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Grad student applies master's degree to career in the Air Force


Portrait of ASU master's student Thomas Morgan.

“I've relearned the lesson that public service is a noble, respectful calling, and being able to serve in the international arena, assumedly on behalf of the United States, is a deeply profound environment in which to problem-solve and develop both as a leader and as a person." — Thomas Morgan

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November 18, 2022

Thomas Morgan’s multifaceted approach to life has allowed him to deepen his understanding of international affairs and apply his knowledge to his career in the United States Air Force.

For four years, Morgan served as a Major and C-130J Instructor Pilot at Ramstein Air Base in Germany. He was recently offered the chance to serve in Vicenza, Italy, as a liaison officer to the U.S. Army’s 173rd Infantry Brigade Combat Team. 

Working overseas encouraged Morgan to study for his online Master of Arts in international affairs and leadership (MA IAL) through Arizona State University’s School of Politics and Global Studies, a degree that works with affiliates from ASU's Leadership, Diplomacy and National Security Lab. 

“We often work with multiple partner nations in an effort to build and enhance relationships across Europe and Africa through routine exercises and training missions — a premise firmly rooted in concepts of (the degree program),” Morgan said. 

As part of the MA program, Morgan attended a week of discussions and excursions in Washington, D.C., helping further his mastery in international affairs.

Washington Week allows attendees to participate in a week-long seminar in Washington, D.C., where they are able to meet with leaders across the country that contribute to their critical insight into the inner workings of diplomatic affairs.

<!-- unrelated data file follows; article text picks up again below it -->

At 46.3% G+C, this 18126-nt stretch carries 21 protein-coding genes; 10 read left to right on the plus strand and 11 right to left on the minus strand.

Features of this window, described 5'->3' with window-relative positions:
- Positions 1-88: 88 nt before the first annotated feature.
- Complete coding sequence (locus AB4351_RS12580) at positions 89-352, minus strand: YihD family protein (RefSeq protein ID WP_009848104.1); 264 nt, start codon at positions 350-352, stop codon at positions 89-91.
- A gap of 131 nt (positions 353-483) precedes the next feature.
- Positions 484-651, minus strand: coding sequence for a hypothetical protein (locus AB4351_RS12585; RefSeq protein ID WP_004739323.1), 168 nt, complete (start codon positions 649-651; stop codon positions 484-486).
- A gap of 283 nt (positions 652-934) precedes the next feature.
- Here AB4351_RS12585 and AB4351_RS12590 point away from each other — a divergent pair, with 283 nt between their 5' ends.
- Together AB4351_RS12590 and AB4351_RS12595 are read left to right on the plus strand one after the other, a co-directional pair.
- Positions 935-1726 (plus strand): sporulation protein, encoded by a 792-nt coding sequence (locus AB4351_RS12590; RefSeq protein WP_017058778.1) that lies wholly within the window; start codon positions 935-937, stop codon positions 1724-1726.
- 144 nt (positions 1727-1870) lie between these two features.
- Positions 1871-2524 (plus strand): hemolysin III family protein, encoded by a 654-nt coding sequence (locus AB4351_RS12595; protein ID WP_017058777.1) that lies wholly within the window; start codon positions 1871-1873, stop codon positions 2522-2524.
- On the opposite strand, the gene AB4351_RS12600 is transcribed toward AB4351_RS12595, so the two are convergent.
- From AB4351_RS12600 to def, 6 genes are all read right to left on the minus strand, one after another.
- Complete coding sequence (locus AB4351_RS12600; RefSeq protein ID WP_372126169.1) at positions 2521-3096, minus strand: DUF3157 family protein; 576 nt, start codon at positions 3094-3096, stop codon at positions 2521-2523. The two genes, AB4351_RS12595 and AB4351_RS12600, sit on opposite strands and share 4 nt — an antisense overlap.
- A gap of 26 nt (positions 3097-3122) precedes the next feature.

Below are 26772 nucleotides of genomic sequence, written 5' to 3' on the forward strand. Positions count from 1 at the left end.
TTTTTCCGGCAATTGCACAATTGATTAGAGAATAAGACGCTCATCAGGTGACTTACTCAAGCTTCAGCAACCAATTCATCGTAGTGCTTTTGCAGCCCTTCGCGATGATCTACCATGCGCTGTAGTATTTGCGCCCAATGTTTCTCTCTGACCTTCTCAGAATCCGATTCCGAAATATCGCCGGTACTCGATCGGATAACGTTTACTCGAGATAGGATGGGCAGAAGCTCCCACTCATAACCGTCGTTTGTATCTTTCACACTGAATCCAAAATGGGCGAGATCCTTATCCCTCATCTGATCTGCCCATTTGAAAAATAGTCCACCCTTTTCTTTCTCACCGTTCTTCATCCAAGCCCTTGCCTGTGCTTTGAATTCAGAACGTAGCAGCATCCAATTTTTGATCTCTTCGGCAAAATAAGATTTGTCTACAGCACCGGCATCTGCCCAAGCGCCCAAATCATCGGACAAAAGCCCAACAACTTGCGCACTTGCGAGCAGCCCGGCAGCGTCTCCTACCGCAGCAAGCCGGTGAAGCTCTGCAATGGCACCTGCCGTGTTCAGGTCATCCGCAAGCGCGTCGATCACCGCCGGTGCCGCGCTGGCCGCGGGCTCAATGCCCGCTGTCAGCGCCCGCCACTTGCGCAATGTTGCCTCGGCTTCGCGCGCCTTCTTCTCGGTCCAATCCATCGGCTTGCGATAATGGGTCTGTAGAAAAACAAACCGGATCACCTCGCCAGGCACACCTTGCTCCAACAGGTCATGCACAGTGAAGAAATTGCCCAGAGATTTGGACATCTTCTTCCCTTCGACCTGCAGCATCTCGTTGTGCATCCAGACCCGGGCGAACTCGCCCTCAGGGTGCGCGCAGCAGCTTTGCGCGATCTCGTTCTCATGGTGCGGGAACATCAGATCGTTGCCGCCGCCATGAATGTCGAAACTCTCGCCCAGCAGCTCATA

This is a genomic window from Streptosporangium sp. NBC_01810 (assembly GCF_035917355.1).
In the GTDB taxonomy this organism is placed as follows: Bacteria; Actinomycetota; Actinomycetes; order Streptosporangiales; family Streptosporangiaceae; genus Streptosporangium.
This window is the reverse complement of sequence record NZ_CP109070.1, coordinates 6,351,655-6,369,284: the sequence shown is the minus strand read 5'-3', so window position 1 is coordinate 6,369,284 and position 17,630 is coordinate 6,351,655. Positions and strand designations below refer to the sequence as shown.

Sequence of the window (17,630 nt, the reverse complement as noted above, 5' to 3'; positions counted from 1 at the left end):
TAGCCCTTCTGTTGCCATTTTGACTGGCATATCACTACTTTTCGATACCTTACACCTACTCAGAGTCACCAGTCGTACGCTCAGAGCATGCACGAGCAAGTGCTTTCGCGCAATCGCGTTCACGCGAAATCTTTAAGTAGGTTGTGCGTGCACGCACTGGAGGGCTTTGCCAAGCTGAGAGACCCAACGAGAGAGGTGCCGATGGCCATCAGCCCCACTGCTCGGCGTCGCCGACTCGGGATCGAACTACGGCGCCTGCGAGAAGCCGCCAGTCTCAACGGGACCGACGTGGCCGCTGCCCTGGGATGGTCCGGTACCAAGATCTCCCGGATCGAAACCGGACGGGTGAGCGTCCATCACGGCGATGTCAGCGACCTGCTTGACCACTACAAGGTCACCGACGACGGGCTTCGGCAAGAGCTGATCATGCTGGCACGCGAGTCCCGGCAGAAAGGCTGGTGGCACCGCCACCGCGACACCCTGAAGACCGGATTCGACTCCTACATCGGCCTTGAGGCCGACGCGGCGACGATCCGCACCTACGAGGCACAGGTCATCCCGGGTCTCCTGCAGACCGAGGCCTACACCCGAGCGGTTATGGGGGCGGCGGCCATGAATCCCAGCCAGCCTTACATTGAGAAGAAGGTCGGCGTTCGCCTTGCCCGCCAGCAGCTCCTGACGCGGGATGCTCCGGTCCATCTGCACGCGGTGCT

The program, offered through ASU Online, also allows students to engage with other nation’s diplomats, including representatives from the United Nations and other peacekeeping institutes. 

Beyond exposure to academia, Morgan says the vast majority of speakers are available for further mentorship, making the program “a completely unique and world-class experience.” 

Morgan’s main takeaway from Washington Week is that there is a plethora of avenues to being a leader in international affairs and that students are able to decide what is the best fit for them. 

“I've relearned the lesson that public service is a noble, respectful calling, and being able to serve in the international arena, assumedly on behalf of the United States, is a deeply profound environment in which to problem-solve and develop both as a leader and as a person,” Morgan said. 

Morgan plans to take his findings from his degree and apply them to his career in the Air Force, contributing to a global footprint of problem-solvers and facilitators.

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